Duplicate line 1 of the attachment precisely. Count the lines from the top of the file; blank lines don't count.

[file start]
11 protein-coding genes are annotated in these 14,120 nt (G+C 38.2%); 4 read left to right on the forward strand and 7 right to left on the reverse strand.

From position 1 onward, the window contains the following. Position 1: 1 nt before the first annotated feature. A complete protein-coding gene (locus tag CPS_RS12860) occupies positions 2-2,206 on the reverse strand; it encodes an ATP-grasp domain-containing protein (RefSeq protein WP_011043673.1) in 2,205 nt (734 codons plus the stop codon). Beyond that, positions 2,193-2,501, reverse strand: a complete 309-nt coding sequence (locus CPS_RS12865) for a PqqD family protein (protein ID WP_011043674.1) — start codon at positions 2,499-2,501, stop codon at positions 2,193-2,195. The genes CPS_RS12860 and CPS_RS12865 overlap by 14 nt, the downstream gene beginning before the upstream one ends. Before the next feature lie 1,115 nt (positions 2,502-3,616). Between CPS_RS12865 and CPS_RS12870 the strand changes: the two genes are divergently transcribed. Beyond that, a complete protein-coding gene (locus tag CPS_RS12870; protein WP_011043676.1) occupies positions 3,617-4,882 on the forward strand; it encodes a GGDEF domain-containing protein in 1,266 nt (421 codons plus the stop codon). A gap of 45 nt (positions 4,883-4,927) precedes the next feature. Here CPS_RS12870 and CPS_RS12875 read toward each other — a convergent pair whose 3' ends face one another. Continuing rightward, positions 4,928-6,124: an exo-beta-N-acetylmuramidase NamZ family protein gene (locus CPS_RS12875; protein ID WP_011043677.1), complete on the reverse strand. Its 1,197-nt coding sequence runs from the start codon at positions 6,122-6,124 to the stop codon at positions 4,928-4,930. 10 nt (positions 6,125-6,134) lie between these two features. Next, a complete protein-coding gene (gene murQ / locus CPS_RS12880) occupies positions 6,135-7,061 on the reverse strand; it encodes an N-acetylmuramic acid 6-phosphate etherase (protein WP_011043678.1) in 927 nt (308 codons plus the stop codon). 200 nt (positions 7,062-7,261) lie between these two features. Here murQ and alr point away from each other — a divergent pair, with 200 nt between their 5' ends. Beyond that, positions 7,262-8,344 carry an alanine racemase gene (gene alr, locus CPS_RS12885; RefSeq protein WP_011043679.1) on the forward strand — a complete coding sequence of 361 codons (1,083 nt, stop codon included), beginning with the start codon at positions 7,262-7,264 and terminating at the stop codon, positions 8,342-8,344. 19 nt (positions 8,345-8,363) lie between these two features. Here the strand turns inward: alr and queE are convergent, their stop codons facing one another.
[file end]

11 protein-coding genes are annotated in these 14,120 nt (G+C 38.2%); 4 read left to right on the forward strand and 7 right to left on the reverse strand.